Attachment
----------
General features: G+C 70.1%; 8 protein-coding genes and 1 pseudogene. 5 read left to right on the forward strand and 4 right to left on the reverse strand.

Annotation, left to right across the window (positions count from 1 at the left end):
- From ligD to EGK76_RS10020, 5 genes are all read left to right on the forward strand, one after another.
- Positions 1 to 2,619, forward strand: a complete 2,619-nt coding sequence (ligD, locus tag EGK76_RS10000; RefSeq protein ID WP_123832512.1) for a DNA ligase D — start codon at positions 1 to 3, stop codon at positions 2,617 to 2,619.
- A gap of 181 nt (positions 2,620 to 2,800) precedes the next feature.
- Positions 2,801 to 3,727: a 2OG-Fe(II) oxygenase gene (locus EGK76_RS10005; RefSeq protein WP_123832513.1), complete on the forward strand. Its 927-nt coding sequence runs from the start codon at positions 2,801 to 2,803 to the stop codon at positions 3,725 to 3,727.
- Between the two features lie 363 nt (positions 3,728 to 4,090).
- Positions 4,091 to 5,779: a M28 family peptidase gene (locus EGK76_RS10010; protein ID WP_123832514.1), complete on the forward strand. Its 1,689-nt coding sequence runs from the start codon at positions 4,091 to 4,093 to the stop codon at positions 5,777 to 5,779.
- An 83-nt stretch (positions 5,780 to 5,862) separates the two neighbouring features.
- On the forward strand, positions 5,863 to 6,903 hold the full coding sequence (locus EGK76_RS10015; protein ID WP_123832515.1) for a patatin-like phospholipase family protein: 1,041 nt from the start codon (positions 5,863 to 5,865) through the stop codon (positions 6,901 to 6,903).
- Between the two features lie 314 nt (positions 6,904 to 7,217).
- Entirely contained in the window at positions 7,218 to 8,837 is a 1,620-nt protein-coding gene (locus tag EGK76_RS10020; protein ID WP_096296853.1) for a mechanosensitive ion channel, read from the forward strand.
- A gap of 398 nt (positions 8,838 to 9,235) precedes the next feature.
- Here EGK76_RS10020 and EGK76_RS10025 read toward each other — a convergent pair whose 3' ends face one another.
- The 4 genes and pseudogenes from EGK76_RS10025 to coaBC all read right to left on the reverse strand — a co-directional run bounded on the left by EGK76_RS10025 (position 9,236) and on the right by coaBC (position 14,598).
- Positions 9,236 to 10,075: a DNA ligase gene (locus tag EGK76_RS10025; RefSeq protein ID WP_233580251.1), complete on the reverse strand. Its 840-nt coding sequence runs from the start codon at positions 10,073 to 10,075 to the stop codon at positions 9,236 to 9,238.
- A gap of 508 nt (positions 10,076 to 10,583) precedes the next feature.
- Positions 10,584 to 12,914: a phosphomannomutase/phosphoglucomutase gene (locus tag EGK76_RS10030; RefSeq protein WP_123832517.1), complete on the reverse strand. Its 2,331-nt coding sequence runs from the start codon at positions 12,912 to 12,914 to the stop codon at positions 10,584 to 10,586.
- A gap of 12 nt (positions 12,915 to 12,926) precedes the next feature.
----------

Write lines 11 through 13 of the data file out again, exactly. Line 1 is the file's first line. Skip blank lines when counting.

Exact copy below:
- Between the two features lie 314 nt (positions 6,904 to 7,217).
- Entirely contained in the window at positions 7,218 to 8,837 is a 1,620-nt protein-coding gene (locus tag EGK76_RS10020; protein ID WP_096296853.1) for a mechanosensitive ion channel, read from the forward strand.
- A gap of 398 nt (positions 8,838 to 9,235) precedes the next feature.